Critics of the Bible often get ammunition from seemingly bloodthirsty sayings like the following: “an eye for an eye and a tooth for a tooth.” They say, not without reason, that plucking out an eye or a tooth is harsh punishment for committing a crime. Thus, any god who commands this, such as Yahweh the God of Israel, must be a cruel god without compassion, prone to wiping out the innocent due to the actions of the guilty, and showing no mercy. (The instructions to the early Israelites to exterminate the Canaanites without exception would also demonstrate this very thing: see Deut 7:1-5; 20;16-18; Josh 6:21; 11:14-15; etc.) But what about “an eye for an eye, and a tooth for a tooth”? Should we take this literally? As Tevye in “The Fiddler on the Roof” reminds us, then the whole world would soon be blind and toothless.
First of all, we should look at the larger context for this saying. The classic exposition is to be found in the so-called Book of the Covenant in Exodus chs. 21-23, “[But] if any harm follows, then you shall give life for life, eye for eye, tooth for tooth, hand for hand, foot for foot, burn for burn, wound for wound, stripe for stripe” (Exodus 21:23-25). Here Moses is depicted as speaking the very words of Yahweh, addressing the people of Israel less than half a year after they escaped in the “Exodus” from Egypt (whence the name of the book). The “Book of the Covenant” takes its name from a statement in Exod 24:3-8, and especially verse 7.
But there was an earlier “lawgiver” who also took pride in the fact that he had his lawcode reduced to writing and available for all to see (all who could read, that is, and since it was written in the complicated cuneiform of Old Babylonian, this would have been only a small minority of the upper class). Still, this “Hammurabi” (sometimes spelled “Hammurapi”—I told you it was a tricky language to read), depicted above as receiving the commission to write his famous lawcode from the sun god Shamash—recorded some 282 separate laws, plus a prologue and an epilogue extolling his royal role as keeper of justice, a “salvation-bearing shepherd, whose staff is straight.” And Hammurabi ruled back in the 18th century BCE, at least three, and more likely five, centuries before the time of Moses.
Now you can figure out where this essay is going—back to the “an eye for an eye” legal principle. Sure enough, Hammurabi uses the same criterion for his expression of justice:
[Law number] 196: If a seignior [feudal lord] has destroyed the eye of a member of the aristocracy, they shall destroy his eye.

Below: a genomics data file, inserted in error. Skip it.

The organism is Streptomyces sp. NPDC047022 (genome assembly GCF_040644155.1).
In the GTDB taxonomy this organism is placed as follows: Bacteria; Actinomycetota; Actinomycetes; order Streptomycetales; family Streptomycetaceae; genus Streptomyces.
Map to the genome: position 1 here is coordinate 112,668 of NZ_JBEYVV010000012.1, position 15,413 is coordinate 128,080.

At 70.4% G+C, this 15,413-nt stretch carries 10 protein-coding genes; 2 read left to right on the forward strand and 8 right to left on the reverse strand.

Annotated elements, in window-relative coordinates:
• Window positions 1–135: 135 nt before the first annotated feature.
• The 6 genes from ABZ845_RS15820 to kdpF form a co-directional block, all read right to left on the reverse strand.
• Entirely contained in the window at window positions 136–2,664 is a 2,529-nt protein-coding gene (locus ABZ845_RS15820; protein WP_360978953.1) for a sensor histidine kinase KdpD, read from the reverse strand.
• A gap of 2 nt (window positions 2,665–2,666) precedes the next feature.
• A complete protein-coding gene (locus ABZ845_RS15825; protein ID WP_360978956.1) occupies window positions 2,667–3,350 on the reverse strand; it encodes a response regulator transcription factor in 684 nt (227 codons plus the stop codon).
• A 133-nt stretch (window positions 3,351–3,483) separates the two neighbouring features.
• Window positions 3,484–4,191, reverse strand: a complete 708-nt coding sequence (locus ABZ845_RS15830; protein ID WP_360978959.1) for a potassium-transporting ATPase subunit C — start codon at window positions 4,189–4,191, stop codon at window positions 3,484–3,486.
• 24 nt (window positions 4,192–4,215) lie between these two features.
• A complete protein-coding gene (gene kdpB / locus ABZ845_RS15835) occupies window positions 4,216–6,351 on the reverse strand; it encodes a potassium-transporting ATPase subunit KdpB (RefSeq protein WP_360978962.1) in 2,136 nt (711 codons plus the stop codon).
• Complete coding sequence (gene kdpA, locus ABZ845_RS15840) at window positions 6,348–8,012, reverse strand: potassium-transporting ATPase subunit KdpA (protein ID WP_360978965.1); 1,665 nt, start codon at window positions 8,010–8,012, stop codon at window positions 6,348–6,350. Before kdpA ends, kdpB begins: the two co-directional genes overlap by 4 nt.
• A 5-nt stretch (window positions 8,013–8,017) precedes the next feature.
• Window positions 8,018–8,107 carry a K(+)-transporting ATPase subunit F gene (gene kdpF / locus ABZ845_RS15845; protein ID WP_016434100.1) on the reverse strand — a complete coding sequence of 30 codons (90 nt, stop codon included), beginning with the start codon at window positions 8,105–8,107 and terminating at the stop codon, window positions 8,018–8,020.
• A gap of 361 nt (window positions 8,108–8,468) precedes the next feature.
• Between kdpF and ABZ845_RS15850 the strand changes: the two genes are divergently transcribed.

197: If he has broken a(nother) seignior’s bone, they shall break his bone.
198: If he has destroyed the eye of a commoner or broken the bone of a commoner, he shall pay one mina [60 shekels; 700g or 1.5 lbs.] of silver.
199: If he has destroyed the eye of a seignior’s slave or broken the bone of a seignior’s slave, he shall pay one half his value.
200: If a seignior has knocked out a tooth of a seignior of his own rank, they shall knock out his tooth.
201: If he has knocked out a commoner’s tooth, he shall pay one-third mina of silver.
202: If a seignior has struck the cheek of a seignior who is superior to him, he shall be beaten sixty (times) with an oxtail whip in the assembly.
203: If a member of the aristocracy has struck the cheek of a(nother) member of the aristocracy who is of the same rank as himself, he shall pay one mina of silver.
204: If a commoner has struck the cheek of a(nother) commoner, he shall pay ten shekels of silver.
205: If a seignior’s slave has struck the cheek of a member of the aristocracy, they shall cut off his ear . . .
Well, you get the idea.
The “eye for an eye” principle was common in the ancient Near East, and it simply signified that the punishment must fit the crime—no less than, but also, no greater than the extent of the crime. (Of course, back in Hammurabi’s time—and for that matter, typically throughout the history of any socially stratified society—aristocrats experienced much more lenient “justice” than did commoners or slaves.) Moses—or if you will, Yahweh—actually advanced the legal principle that any Israelite male would be treated equally before the law (it took much longer, alas, for women to be included). So the biblical “eye for eye” principle represented, of all things, an improvement on the legal practice of the time. And of course, the “eye for eye” principle was just that, a principle, not a literal punishment. Monetary fines or the like were the rule of the day.
Let me sign off with what was the ideal legal status of ancient Israel: shalom [peace, completeness, blessing].